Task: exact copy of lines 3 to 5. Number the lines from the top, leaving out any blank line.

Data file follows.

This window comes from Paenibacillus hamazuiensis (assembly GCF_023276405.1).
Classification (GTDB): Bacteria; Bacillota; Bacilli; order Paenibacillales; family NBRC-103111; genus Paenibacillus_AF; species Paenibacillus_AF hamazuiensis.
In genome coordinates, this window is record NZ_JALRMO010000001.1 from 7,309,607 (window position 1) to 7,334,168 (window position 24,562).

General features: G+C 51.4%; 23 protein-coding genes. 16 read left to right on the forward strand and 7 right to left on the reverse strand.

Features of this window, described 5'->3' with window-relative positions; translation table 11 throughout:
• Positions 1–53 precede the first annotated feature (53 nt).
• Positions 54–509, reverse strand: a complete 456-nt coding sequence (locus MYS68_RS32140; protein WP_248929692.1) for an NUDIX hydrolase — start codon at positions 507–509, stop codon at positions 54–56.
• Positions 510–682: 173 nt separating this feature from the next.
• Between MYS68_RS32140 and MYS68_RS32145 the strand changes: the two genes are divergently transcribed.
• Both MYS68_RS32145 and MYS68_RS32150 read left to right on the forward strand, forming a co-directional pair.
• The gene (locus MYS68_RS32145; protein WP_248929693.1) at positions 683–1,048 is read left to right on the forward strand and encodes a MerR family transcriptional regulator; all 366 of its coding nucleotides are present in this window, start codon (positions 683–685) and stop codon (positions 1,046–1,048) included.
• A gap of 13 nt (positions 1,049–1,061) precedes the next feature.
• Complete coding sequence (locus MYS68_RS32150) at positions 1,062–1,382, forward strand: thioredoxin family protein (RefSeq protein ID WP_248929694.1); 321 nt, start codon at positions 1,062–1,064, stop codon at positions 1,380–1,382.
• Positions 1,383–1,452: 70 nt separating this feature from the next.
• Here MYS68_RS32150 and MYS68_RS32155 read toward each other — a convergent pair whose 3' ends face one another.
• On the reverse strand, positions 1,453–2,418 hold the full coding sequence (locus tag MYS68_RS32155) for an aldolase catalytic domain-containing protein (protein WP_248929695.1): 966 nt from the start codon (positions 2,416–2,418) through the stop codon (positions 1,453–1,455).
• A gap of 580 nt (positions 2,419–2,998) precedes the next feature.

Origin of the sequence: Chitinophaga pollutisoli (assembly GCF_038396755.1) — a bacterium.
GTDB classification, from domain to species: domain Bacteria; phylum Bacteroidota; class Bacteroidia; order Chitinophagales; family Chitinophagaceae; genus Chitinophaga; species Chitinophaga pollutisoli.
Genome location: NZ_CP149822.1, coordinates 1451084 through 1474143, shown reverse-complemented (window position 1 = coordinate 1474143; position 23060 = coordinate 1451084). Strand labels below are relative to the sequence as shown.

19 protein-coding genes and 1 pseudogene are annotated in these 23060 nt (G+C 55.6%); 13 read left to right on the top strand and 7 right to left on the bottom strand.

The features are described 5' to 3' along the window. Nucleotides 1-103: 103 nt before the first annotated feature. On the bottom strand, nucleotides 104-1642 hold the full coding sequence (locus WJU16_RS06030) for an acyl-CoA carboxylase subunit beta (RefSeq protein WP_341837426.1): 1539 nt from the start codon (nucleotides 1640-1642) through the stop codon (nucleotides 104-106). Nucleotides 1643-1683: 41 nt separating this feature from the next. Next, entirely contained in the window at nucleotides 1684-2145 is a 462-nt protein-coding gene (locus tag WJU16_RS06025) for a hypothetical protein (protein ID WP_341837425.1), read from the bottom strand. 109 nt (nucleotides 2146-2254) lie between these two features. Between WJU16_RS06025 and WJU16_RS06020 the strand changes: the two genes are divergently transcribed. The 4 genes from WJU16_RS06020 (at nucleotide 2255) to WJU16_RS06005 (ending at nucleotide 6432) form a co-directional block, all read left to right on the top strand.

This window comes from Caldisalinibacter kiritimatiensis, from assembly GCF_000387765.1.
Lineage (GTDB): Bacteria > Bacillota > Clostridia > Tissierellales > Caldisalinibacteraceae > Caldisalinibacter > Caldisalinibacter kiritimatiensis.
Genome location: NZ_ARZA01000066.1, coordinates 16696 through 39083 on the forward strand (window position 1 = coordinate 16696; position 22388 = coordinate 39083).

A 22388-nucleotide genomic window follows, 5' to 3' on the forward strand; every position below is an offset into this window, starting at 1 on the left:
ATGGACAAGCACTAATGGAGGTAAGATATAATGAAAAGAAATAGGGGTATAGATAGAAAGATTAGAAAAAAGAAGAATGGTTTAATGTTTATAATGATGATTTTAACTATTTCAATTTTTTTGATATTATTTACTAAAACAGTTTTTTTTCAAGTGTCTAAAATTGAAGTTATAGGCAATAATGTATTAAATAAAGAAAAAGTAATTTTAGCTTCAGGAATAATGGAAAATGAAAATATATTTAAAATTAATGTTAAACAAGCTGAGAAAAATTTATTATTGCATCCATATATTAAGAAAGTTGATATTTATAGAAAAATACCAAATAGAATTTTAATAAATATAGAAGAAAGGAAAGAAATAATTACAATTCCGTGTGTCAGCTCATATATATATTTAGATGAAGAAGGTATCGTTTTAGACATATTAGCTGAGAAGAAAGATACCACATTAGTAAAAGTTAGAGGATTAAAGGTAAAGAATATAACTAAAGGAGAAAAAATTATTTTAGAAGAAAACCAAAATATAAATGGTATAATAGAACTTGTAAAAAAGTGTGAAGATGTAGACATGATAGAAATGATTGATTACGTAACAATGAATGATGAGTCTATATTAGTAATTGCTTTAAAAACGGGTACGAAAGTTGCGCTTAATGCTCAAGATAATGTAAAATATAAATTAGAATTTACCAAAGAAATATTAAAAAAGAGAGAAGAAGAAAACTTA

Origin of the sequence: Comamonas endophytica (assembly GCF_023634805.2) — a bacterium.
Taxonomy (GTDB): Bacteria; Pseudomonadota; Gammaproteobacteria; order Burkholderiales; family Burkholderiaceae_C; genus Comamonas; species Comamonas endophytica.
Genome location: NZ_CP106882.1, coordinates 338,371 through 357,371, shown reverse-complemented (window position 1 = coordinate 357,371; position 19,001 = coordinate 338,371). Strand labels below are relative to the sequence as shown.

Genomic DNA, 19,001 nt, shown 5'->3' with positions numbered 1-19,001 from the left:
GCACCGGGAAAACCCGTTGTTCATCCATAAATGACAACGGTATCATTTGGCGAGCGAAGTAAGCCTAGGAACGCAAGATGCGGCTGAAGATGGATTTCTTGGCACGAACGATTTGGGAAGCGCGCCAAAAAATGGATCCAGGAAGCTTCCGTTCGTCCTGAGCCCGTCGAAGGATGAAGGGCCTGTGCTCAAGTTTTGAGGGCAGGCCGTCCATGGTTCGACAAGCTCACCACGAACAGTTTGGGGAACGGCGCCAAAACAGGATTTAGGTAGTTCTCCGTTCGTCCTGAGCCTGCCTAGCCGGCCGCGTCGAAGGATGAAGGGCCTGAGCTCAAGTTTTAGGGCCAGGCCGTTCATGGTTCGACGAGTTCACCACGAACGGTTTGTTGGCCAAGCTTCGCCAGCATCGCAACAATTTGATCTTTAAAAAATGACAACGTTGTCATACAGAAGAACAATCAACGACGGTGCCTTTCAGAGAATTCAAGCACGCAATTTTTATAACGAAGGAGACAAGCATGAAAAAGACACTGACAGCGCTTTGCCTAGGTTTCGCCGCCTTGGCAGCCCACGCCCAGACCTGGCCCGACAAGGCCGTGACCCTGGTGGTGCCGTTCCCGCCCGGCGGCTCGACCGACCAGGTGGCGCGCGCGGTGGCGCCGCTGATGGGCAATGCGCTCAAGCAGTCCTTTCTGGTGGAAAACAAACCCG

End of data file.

In genome coordinates, this window is record NZ_JALRMO010000001.1 from 7,309,607 (window position 1) to 7,334,168 (window position 24,562).

General features: G+C 51.4%; 23 protein-coding genes. 16 read left to right on the forward strand and 7 right to left on the reverse strand.

Features of this window, described 5'->3' with window-relative positions; translation table 11 throughout: